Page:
Neighbors find dead horsesSENTINEL BUTTE — Two skinny dead snow-covered horses are among the first things a visitor sees when they go to a farm near Sentinel Butte.
SENTINEL BUTTE — Two skinny dead snow-covered horses are among the first things a visitor sees when they go to a farm near Sentinel Butte.
Neighbors say horses there are neglected and they have been taking care of the 10 or more remaining that have been starving for about two weeks. Two other horses were also found dead in a pasture, bringing the total to four.
Residents of Golden Valley and Billings counties are assisting in a possible case of animal abuse.
“We have called the Golden County Sheriff Scot Steele and the veterinarian in Beach, Dr. Bill Tidball, and both have been out to the alleged owners’ home to check on the animals,” said Wally Owen, a volunteer caretaker. “It’s been a slow process in trying to get the horses the help they need. We aren’t looking to cause trouble, just trying to do what is right by the animals.”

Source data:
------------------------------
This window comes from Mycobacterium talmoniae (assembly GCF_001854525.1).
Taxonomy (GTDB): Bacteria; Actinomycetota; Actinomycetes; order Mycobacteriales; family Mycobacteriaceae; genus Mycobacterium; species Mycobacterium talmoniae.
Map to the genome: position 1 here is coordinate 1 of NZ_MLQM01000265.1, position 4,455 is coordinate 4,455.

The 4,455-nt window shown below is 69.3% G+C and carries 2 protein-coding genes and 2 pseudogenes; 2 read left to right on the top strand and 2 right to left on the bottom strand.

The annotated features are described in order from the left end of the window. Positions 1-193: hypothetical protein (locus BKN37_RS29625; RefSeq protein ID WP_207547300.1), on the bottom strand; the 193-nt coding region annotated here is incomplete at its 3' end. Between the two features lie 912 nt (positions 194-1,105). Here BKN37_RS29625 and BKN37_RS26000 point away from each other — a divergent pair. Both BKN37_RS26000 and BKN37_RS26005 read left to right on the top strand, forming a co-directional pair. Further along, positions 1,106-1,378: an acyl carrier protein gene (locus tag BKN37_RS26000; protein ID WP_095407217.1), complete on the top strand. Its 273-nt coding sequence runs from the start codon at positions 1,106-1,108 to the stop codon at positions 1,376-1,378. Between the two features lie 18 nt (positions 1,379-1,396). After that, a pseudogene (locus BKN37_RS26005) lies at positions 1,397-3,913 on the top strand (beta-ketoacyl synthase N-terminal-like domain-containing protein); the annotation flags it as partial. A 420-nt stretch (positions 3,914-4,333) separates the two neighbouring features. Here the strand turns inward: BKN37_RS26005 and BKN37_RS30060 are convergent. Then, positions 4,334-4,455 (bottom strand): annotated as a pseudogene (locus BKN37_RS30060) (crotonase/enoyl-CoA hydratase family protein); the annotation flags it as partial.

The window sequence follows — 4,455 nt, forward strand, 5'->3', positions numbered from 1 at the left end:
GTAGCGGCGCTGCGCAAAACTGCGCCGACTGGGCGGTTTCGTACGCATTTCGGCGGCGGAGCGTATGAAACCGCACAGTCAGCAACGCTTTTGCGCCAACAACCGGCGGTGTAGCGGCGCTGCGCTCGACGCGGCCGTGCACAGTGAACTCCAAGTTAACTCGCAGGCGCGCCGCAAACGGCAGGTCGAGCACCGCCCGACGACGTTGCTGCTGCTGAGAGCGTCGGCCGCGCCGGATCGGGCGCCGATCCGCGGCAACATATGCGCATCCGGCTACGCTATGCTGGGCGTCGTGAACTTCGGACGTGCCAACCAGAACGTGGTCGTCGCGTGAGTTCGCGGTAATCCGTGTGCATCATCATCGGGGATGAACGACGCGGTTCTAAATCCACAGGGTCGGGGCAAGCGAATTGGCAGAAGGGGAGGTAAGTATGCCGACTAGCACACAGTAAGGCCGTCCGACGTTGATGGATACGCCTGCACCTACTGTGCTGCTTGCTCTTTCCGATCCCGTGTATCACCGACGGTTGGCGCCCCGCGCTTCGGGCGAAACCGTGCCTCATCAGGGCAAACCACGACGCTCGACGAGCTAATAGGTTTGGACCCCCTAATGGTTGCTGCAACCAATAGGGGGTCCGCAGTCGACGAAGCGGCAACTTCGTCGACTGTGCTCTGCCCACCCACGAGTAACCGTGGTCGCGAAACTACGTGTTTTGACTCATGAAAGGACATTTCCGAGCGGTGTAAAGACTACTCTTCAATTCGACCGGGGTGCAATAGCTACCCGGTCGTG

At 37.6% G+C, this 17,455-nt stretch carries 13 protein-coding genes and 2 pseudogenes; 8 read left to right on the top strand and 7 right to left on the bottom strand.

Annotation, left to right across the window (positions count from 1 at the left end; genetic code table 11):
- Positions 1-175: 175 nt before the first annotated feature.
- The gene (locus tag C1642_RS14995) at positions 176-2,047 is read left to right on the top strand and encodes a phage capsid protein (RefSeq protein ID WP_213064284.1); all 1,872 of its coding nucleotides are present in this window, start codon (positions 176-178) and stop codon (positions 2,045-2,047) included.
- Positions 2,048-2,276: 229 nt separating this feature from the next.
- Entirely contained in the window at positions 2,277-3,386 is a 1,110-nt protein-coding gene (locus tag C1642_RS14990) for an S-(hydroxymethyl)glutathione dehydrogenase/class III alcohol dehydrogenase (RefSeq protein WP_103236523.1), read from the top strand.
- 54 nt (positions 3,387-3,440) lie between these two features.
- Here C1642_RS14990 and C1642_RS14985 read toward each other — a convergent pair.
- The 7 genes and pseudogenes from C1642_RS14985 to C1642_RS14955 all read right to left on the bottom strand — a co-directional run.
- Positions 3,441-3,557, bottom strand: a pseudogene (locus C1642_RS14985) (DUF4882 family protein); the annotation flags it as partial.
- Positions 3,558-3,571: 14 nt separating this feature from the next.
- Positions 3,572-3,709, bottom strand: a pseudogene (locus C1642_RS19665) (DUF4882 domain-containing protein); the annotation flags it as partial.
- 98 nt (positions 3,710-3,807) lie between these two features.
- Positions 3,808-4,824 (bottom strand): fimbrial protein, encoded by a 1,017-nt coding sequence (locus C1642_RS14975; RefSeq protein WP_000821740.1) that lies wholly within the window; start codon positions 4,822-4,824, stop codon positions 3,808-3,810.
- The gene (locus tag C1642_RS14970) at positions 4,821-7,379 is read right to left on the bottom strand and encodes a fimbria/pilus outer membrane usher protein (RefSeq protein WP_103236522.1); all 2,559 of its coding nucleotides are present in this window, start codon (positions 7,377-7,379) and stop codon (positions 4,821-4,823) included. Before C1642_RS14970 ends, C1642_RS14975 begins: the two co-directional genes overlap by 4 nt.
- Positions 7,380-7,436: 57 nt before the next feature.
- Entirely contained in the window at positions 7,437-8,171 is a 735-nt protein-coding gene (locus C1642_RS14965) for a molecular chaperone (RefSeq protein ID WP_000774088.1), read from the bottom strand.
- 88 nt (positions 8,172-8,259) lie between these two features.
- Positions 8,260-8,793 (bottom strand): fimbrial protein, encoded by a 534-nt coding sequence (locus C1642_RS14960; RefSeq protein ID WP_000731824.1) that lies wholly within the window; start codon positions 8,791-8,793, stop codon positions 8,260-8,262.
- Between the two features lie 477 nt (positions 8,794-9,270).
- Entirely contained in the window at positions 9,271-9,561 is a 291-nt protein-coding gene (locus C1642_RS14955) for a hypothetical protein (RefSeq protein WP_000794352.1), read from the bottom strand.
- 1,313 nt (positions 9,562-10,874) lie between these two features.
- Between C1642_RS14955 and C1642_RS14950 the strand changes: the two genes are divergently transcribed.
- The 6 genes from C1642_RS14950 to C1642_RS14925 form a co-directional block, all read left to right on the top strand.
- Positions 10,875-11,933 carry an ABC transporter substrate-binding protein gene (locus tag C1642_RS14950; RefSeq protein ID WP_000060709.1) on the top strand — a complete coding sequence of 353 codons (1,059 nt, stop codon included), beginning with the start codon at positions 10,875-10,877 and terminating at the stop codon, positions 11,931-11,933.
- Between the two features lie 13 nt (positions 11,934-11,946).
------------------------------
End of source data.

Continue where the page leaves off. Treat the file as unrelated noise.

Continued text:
Someone who answered the phone at the alleged horse owner’s home Tuesday afternoon said the horses are being taken care of but would not elaborate or give her name.
Owen, along with Roger Clemmens, Sandy Baertsch, Pete Novotny and many others have been hauling hay, cleaning corrals and moving snow in an effort to help the horses.
“I took the last surviving colt in,” Baertsch said. “I had an extra stall and some hay. I love horses.
“I have four of my own I could not just stand by when I knew I could help.”
Owen said a vet warned volunteers against over-feeding the horses or giving them the wrong type of feed.
Volunteers moved the horses closer to the yard in an effort to provide shelter and make it easier to feed them, he said.
“It’s not that there isn’t food out there — there is a lot of grass but it’s buried under a good 2 feet of snow if not more in some places,” Owen said. “The horses can’t paw through far enough to get at it (grass) and the snow is so high I can barely walk through it.”
Golden Valley County has about 20 inches of snow on the ground, according to the National Oceanic and Atmospheric Administration website.
“It’s been a tough winter for all of us — people, wildlife, farm animals and pets alike,” said Baertsch.
Owen said he just hopes they can save the rest.
Robert A. Keogh, an attorney at Robert A. Keogh Law Office, said the best thing to do as a witness of animal abuse or neglect is to contact local authorities and report the case.
Calls to both Steele and Tidball were not returned Tuesday.